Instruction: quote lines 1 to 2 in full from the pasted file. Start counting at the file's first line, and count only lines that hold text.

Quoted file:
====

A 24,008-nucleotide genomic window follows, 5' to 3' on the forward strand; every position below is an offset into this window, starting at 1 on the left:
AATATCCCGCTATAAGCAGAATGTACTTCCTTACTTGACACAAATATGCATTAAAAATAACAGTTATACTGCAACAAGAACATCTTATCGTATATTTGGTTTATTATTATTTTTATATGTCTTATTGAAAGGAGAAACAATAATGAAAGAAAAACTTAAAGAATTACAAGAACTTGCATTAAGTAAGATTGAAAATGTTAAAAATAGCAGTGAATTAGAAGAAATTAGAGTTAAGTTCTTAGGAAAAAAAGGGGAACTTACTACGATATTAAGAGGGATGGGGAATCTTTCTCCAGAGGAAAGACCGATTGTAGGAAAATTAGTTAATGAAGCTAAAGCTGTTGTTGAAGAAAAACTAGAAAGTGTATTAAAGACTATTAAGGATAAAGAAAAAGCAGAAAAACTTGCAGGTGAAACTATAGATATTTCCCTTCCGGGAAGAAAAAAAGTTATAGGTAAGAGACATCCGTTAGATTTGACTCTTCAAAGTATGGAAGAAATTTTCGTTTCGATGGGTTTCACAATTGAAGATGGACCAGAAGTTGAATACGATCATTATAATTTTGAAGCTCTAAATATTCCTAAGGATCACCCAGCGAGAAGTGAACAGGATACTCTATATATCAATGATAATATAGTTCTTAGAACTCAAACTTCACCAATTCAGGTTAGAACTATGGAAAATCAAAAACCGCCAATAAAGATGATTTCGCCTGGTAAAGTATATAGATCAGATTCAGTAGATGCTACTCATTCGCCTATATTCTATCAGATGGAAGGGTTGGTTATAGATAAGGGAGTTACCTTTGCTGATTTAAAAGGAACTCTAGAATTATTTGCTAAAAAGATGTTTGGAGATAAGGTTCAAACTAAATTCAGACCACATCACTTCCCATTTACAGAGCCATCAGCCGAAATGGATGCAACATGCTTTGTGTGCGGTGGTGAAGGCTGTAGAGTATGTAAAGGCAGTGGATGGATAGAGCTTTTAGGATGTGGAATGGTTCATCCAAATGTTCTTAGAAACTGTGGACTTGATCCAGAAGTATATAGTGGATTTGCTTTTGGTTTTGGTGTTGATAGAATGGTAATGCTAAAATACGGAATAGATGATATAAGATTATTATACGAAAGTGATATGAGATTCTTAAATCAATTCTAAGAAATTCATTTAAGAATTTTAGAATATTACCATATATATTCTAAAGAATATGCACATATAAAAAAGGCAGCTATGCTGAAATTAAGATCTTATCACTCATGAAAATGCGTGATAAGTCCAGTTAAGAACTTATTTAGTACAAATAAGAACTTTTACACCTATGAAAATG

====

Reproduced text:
A 24,008-nucleotide genomic window follows, 5' to 3' on the forward strand; every position below is an offset into this window, starting at 1 on the left:
AATATCCCGCTATAAGCAGAATGTACTTCCTTACTTGACACAAATATGCATTAAAAATAACAGTTATACTGCAACAAGAACATCTTATCGTATATTTGGTTTATTATTATTTTTATATGTCTTATTGAAAGGAGAAACAATAATGAAAGAAAAACTTAAAGAATTACAAGAACTTGCATTAAGTAAGATTGAAAATGTTAAAAATAGCAGTGAATTAGAAGAAATTAGAGTTAAGTTCTTAGGAAAAAAAGGGGAACTTACTACGATATTAAGAGGGATGGGGAATCTTTCTCCAGAGGAAAGACCGATTGTAGGAAAATTAGTTAATGAAGCTAAAGCTGTTGTTGAAGAAAAACTAGAAAGTGTATTAAAGACTATTAAGGATAAAGAAAAAGCAGAAAAACTTGCAGGTGAAACTATAGATATTTCCCTTCCGGGAAGAAAAAAAGTTATAGGTAAGAGACATCCGTTAGATTTGACTCTTCAAAGTATGGAAGAAATTTTCGTTTCGATGGGTTTCACAATTGAAGATGGACCAGAAGTTGAATACGATCATTATAATTTTGAAGCTCTAAATATTCCTAAGGATCACCCAGCGAGAAGTGAACAGGATACTCTATATATCAATGATAATATAGTTCTTAGAACTCAAACTTCACCAATTCAGGTTAGAACTATGGAAAATCAAAAACCGCCAATAAAGATGATTTCGCCTGGTAAAGTATATAGATCAGATTCAGTAGATGCTACTCATTCGCCTATATTCTATCAGATGGAAGGGTTGGTTATAGATAAGGGAGTTACCTTTGCTGATTTAAAAGGAACTCTAGAATTATTTGCTAAAAAGATGTTTGGAGATAAGGTTCAAACTAAATTCAGACCACATCACTTCCCATTTACAGAGCCATCAGCCGAAATGGATGCAACATGCTTTGTGTGCGGTGGTGAAGGCTGTAGAGTATGTAAAGGCAGTGGATGGATAGAGCTTTTAGGATGTGGAATGGTTCATCCAAATGTTCTTAGAAACTGTGGACTTGATCCAGAAGTATATAGTGGATTTGCTTTTGGTTTTGGTGTTGATAGAATGGTAATGCTAAAATACGGAATAGATGATATAAGATTATTATACGAAAGTGATATGAGATTCTTAAATCAATTCTAAGAAATTCATTTAAGAATTTTAGAATATTACCATATATATTCTAAAGAATATGCACATATAAAAAAGGCAGCTATGCTGAAATTAAGATCTTATCACTCATGAAAATGCGTGATAAGTCCAGTTAAGAACTTATTTAGTACAAATAAGAACTTTTACACCTATGAAAATG